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Over-the-air TV on your phone or tablet? There's a Tablo for that

LAS VEGAS—Cord cutters, rejoice! There are tons of great products coming your way from CES 2014 that are aimed at people who like to stream their content, as well as those who want to watch and record over-the-air TV. Tablo is both.

Tablo is a DVR from Nuvyyo that connects to any HDTV antenna and joins your home network via Wi-Fi or Ethernet. You also have to plug it in to power and attach any USB hard drive, and then that’s it.

I know what you're thinking: “Wait, it doesn’t connect to your TV?” No, no it doesn’t.

Instead, Tablo uses an Android and iOS app for setup and control. The app is where you’ll browse your channel lineup, watch live TV, schedule recordings, and play back recorded shows. There’s no dedicated remote control, either—there's just the app.

tablo box Image: Nuvyyo

This lets you take your TV anywhere. You can log in on your phone or tablet from wherever you are and watch live TV or whatever you’ve recorded. Your TV at home doesn’t have to be on because your TV isn’t even involved in this process. If you do want to watch on a TV (and who wouldn’t?), the app supports streaming to Roku and Apple TV, with Chromecast coming soon.

The app has a great interface, too. Instead of just a boring list of shows, your recordings are laid out in a neat grid with attractive cover art, so the experience is more like browsing Netflix or Hulu. You can access live shows from a familiar channel guide, or you can see them in a grid view too, which includes the next two weeks’ worth of programming. There are even helpful submenus that let you isolate certain kinds of content, such as sports, movies, and prime time.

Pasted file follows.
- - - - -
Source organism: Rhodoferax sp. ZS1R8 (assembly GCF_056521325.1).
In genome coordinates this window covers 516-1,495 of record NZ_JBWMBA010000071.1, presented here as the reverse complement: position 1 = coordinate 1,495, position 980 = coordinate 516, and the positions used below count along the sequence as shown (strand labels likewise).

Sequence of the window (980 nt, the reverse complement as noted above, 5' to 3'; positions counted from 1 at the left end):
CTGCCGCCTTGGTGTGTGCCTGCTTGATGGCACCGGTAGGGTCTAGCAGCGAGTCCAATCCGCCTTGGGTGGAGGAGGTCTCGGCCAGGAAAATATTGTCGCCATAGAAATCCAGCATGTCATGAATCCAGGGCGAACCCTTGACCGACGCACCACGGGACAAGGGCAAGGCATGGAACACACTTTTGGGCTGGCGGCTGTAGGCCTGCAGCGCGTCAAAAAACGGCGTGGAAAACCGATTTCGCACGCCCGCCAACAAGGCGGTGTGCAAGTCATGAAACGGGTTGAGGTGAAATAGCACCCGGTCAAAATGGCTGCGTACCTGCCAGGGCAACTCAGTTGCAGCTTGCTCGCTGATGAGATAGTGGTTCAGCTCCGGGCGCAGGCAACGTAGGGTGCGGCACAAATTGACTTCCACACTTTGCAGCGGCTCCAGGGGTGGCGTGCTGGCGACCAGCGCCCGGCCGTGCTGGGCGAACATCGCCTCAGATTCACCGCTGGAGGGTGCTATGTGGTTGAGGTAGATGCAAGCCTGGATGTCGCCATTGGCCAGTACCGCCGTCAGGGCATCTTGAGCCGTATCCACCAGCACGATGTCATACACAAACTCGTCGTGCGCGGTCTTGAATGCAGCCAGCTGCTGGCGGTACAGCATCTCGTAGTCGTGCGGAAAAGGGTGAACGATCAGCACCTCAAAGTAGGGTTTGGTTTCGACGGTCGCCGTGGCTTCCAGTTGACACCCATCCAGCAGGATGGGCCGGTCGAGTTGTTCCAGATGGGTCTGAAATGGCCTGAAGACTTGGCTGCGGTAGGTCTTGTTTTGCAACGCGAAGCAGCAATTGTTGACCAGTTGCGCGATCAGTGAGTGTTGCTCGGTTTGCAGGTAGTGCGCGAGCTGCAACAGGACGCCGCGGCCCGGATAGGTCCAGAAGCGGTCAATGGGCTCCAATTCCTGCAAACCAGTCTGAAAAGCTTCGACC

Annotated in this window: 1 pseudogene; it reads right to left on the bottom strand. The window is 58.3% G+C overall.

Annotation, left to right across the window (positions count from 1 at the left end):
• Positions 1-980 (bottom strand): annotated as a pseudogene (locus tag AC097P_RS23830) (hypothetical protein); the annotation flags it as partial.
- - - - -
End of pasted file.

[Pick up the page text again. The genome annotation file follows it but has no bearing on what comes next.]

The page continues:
tablo with tablet Image: Nuvyyo

Tablo and its companion tablet app.

Navigation is quick, playback is smooth, and a helpful little button lets you skip ahead 30 seconds so you can blast through a commercial break with just a couple of taps.

Nuvyyo is taking preorders for the Tablo now, with units scheduled to ship in February. The initial two-tuner model retails for $220, and there is a $5 monthly fee to cover the programming guide (you can opt to pay $50 for a year or $150 for lifetime subscription). A four-tuner model is coming this spring with an anticipated price of $250.

We’ll have a full review when we can test the hardware, but based on our hands-on time, this cross between a TiVo and a Slingbox seems like a worthy investment.

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